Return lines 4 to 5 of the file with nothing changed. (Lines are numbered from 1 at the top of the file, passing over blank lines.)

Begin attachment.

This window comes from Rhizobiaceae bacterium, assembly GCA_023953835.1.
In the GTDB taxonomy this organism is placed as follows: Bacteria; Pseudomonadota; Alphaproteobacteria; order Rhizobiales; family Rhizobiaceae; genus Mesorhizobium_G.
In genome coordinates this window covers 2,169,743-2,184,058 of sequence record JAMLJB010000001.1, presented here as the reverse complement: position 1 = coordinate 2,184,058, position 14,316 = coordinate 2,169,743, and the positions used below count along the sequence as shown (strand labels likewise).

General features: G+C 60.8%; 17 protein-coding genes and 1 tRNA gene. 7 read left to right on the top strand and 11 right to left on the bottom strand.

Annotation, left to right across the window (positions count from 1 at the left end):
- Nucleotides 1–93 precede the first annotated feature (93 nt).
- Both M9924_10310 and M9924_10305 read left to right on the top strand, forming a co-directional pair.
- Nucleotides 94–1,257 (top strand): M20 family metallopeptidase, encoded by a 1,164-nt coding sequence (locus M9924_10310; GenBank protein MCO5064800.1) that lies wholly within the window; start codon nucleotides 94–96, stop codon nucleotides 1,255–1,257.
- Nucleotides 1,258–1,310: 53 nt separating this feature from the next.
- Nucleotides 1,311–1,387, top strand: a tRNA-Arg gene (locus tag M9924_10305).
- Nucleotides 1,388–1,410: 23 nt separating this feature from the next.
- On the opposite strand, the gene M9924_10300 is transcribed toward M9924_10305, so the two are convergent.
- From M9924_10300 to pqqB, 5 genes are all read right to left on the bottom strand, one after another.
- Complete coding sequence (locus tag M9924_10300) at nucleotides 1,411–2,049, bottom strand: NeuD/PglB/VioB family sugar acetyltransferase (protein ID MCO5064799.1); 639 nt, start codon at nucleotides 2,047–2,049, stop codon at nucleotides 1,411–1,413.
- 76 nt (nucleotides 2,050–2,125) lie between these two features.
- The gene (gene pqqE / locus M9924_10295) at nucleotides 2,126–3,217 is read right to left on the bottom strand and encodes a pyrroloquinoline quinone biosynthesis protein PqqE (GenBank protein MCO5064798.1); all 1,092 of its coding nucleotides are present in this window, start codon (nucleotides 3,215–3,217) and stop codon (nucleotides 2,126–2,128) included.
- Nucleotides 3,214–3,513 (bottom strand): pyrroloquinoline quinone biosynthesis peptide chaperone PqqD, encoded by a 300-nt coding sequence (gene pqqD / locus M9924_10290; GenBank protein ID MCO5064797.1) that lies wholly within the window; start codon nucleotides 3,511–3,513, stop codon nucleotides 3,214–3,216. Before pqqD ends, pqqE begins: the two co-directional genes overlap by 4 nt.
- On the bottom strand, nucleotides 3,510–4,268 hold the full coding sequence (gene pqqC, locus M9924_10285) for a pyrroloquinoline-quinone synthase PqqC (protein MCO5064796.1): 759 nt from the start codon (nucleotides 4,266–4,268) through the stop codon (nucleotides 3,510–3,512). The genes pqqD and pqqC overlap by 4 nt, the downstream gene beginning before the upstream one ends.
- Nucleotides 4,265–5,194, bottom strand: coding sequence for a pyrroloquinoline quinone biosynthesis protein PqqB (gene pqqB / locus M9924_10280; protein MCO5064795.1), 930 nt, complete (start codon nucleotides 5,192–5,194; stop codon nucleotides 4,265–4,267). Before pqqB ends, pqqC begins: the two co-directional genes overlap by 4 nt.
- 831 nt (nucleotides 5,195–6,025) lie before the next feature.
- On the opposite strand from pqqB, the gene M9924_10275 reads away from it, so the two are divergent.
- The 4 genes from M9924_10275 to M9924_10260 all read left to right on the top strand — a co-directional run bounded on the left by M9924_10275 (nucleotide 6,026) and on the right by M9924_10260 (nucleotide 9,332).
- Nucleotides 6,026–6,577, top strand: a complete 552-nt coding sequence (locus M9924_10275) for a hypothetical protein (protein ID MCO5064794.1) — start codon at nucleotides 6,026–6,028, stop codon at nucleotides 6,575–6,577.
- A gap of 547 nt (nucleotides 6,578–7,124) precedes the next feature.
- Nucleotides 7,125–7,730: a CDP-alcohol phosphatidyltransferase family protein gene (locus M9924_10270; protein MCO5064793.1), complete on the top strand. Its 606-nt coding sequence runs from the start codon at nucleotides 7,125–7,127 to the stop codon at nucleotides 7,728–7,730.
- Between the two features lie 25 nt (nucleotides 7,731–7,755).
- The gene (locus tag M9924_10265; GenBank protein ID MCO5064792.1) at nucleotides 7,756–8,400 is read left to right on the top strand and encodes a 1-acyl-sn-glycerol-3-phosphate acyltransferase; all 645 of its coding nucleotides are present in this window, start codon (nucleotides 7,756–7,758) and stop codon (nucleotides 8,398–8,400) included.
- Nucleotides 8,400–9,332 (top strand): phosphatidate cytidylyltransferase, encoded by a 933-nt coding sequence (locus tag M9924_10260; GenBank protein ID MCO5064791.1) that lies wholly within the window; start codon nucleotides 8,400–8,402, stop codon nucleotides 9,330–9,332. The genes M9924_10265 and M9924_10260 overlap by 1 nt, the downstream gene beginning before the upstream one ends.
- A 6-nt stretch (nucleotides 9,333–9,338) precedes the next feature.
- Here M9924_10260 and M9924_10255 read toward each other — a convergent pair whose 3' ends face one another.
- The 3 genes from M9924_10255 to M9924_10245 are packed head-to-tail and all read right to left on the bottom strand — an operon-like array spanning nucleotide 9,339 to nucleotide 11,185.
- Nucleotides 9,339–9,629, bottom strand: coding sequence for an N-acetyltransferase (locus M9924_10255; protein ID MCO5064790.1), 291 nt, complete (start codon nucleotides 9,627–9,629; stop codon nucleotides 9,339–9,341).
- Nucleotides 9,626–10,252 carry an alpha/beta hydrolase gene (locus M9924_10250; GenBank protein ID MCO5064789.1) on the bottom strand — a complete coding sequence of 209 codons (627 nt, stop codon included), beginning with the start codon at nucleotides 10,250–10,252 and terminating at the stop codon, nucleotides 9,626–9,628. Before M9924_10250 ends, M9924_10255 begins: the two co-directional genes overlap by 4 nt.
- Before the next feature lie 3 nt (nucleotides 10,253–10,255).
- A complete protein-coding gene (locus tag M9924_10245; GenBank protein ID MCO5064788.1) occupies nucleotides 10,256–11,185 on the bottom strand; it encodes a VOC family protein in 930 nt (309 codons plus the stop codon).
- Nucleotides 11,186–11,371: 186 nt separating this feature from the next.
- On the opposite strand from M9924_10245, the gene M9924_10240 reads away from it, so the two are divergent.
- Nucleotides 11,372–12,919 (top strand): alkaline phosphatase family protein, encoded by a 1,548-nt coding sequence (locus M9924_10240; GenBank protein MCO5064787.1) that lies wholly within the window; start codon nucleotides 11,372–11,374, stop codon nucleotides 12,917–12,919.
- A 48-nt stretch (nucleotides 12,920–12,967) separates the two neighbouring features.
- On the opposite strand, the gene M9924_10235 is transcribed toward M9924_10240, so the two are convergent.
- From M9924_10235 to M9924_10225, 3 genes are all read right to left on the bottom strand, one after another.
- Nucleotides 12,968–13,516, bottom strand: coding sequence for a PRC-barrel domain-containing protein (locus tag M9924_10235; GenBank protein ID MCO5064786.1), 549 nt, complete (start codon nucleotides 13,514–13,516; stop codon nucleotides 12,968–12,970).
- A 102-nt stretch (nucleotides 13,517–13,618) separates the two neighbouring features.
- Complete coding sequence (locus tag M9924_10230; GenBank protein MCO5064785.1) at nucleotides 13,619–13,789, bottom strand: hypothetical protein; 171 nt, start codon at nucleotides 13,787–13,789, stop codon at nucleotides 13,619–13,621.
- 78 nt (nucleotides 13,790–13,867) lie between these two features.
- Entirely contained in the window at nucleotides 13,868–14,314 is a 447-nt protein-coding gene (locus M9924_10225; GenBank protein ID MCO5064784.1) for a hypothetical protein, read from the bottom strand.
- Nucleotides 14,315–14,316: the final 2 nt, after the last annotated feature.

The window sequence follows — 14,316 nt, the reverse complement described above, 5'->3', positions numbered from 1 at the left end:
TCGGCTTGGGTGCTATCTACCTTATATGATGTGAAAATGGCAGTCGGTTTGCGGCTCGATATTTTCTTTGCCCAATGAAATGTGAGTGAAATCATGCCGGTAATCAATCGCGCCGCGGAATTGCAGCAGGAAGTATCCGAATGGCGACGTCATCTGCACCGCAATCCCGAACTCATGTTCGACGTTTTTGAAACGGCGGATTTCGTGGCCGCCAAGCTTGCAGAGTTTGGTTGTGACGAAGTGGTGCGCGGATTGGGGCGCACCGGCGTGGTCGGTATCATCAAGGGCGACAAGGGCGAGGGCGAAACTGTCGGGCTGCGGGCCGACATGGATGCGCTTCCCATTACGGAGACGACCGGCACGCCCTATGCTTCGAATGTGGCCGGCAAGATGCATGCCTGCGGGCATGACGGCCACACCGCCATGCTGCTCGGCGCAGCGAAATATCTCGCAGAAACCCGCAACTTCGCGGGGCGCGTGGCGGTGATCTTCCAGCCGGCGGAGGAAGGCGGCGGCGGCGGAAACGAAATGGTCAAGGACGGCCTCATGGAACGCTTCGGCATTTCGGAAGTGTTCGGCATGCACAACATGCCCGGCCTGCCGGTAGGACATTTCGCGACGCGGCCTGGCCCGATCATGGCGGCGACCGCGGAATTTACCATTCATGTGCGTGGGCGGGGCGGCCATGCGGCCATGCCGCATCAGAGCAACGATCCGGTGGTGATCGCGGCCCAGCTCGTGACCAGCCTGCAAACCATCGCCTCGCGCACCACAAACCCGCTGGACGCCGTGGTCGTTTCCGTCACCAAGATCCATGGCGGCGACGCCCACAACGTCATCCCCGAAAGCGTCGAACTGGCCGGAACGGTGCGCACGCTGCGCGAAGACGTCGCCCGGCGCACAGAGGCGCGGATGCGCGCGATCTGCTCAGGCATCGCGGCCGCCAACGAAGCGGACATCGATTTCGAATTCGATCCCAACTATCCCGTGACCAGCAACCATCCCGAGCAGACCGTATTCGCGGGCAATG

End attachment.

General features: G+C 60.8%; 17 protein-coding genes and 1 tRNA gene. 7 read left to right on the top strand and 11 right to left on the bottom strand.

Annotation, left to right across the window (positions count from 1 at the left end):